Endocrine Abstracts (2017) 49 GS1.4 | DOI: 10.1530/endoabs.49.GS1.4

Cardiovascular health issues in turner syndrome

Philippe Backeljauw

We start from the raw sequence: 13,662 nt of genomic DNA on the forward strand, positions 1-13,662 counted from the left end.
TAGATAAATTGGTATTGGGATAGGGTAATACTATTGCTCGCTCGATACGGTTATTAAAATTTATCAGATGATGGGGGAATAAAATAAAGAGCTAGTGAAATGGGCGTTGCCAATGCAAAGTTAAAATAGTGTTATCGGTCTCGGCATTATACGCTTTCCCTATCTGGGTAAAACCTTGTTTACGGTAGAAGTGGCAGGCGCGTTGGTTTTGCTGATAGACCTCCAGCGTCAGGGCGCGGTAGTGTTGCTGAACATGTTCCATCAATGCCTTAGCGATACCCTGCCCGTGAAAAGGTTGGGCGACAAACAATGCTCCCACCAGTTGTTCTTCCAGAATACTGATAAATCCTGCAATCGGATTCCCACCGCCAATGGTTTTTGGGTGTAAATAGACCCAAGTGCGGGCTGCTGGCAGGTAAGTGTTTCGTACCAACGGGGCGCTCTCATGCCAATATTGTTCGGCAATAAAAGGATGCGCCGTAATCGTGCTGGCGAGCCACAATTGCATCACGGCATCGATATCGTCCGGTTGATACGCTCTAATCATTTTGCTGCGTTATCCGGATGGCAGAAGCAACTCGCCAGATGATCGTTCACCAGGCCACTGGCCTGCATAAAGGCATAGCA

Individuals with Turner syndrome (TS) have an increased risk for congenital and acquired cardiovascular disease (23–50%). This results in increased morbidity and mortality throughout the TS lifespan. There is an increased prevalence of bicuspid aortic valve malformation, coarctatio of the aorta, elongation of the transverse aortic arch, and partial anomalous venous return. In addition, TS females may develop aortopathy that may result in clinically significant aortic dilatation, which occasionally leads to dissection or rupture. Other cardiovascular conditions such as hypertension, coronary heart disease, and cerebrovascular disease (stroke) further reduce the lifespan of TS individuals. Because of this high prevalence of cardiovascular disease, any care provider should have some familiarity with the non-invasive cardiac imaging techniques required for diagnosis and management. Imaging modalities include transthoracic echocardiography and cardiac magnetic resonance imaging. Echocardiography is useful in the diagnosis of a bicuspid aortic valve and other congenital heart diseases, and can be used for surveillance of aortic dilatation. Some abnormalities, such as elongation of the transverse aortic arch and partially anomalous pulmonary venous return, are not as readily ascertained by ultrasound however, and cardiac magnetic resonance imaging is now commonly used as a screening and surveillance tool, especially in adult TS patients. The newly developed clinical care guidelines for girls and women with TS include very specific recommendations on which aortic dimensions may warrant consideration for close monitoring and possible operative intervention. They also provide guidance in decision-making regarding participation in various sports disciplines, and greatly clarify when more frequent cardiovascular health monitoring may be beneficial. It is important that both pediatric and adult endocrinologists, as well as reproductive endocrinologists, are familiar with the updated recommendations for cardiovascular health management in TS, in order to coordinate care with the cardiologists and to facilitate over health maintenance of girls and women with TS.

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